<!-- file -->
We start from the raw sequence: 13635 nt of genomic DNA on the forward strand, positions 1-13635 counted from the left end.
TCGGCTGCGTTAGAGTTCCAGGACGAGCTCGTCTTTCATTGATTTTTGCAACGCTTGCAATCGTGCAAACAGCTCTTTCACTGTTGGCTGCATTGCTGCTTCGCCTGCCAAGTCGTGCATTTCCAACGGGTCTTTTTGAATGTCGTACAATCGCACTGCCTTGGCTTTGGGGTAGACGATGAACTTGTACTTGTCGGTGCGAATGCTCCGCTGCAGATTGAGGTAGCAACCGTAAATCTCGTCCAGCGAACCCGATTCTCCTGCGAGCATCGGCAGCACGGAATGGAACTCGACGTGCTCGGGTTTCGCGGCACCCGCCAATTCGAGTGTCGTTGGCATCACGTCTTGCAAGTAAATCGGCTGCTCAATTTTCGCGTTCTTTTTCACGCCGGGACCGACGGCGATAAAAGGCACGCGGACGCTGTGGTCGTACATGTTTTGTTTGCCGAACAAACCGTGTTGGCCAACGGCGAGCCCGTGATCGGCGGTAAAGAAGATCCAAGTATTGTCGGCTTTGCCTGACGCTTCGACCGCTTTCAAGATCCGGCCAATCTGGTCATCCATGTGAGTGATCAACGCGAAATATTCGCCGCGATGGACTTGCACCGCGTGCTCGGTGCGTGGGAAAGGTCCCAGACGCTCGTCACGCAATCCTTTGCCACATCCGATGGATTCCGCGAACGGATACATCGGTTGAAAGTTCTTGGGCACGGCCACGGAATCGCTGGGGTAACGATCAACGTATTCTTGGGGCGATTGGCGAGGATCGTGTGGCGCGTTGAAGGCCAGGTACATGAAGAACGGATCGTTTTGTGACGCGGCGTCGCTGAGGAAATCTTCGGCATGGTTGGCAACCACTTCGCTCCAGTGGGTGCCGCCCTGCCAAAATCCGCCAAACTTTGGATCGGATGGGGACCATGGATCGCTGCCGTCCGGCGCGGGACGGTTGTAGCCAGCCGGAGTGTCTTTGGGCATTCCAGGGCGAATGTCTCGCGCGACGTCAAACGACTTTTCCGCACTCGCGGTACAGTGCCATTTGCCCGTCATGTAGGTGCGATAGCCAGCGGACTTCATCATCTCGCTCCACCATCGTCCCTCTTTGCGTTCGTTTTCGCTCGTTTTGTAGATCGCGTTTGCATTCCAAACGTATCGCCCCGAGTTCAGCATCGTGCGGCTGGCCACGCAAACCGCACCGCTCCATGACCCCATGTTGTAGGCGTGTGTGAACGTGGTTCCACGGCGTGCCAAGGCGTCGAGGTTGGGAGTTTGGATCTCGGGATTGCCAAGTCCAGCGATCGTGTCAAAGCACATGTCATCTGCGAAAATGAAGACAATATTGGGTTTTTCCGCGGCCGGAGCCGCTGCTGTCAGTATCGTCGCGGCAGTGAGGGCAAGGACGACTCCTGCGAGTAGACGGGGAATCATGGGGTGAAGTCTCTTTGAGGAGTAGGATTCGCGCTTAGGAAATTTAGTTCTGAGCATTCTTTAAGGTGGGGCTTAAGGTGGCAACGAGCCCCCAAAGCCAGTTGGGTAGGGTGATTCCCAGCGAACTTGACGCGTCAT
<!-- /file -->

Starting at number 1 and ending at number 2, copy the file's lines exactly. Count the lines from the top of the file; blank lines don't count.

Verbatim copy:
We start from the raw sequence: 13635 nt of genomic DNA on the forward strand, positions 1-13635 counted from the left end.
TCGGCTGCGTTAGAGTTCCAGGACGAGCTCGTCTTTCATTGATTTTTGCAACGCTTGCAATCGTGCAAACAGCTCTTTCACTGTTGGCTGCATTGCTGCTTCGCCTGCCAAGTCGTGCATTTCCAACGGGTCTTTTTGAATGTCGTACAATCGCACTGCCTTGGCTTTGGGGTAGACGATGAACTTGTACTTGTCGGTGCGAATGCTCCGCTGCAGATTGAGGTAGCAACCGTAAATCTCGTCCAGCGAACCCGATTCTCCTGCGAGCATCGGCAGCACGGAATGGAACTCGACGTGCTCGGGTTTCGCGGCACCCGCCAATTCGAGTGTCGTTGGCATCACGTCTTGCAAGTAAATCGGCTGCTCAATTTTCGCGTTCTTTTTCACGCCGGGACCGACGGCGATAAAAGGCACGCGGACGCTGTGGTCGTACATGTTTTGTTTGCCGAACAAACCGTGTTGGCCAACGGCGAGCCCGTGATCGGCGGTAAAGAAGATCCAAGTATTGTCGGCTTTGCCTGACGCTTCGACCGCTTTCAAGATCCGGCCAATCTGGTCATCCATGTGAGTGATCAACGCGAAATATTCGCCGCGATGGACTTGCACCGCGTGCTCGGTGCGTGGGAAAGGTCCCAGACGCTCGTCACGCAATCCTTTGCCACATCCGATGGATTCCGCGAACGGATACATCGGTTGAAAGTTCTTGGGCACGGCCACGGAATCGCTGGGGTAACGATCAACGTATTCTTGGGGCGATTGGCGAGGATCGTGTGGCGCGTTGAAGGCCAGGTACATGAAGAACGGATCGTTTTGTGACGCGGCGTCGCTGAGGAAATCTTCGGCATGGTTGGCAACCACTTCGCTCCAGTGGGTGCCGCCCTGCCAAAATCCGCCAAACTTTGGATCGGATGGGGACCATGGATCGCTGCCGTCCGGCGCGGGACGGTTGTAGCCAGCCGGAGTGTCTTTGGGCATTCCAGGGCGAATGTCTCGCGCGACGTCAAACGACTTTTCCGCACTCGCGGTACAGTGCCATTTGCCCGTCATGTAGGTGCGATAGCCAGCGGACTTCATCATCTCGCTCCACCATCGTCCCTCTTTGCGTTCGTTTTCGCTCGTTTTGTAGATCGCGTTTGCATTCCAAACGTATCGCCCCGAGTTCAGCATCGTGCGGCTGGCCACGCAAACCGCACCGCTCCATGACCCCATGTTGTAGGCGTGTGTGAACGTGGTTCCACGGCGTGCCAAGGCGTCGAGGTTGGGAGTTTGGATCTCGGGATTGCCAAGTCCAGCGATCGTGTCAAAGCACATGTCATCTGCGAAAATGAAGACAATATTGGGTTTTTCCGCGGCCGGAGCCGCTGCTGTCAGTATCGTCGCGGCAGTGAGGGCAAGGACGACTCCTGCGAGTAGACGGGGAATCATGGGGTGAAGTCTCTTTGAGGAGTAGGATTCGCGCTTAGGAAATTTAGTTCTGAGCATTCTTTAAGGTGGGGCTTAAGGTGGCAACGAGCCCCCAAAGCCAGTTGGGTAGGGTGATTCCCAGCGAACTTGACGCGTCAT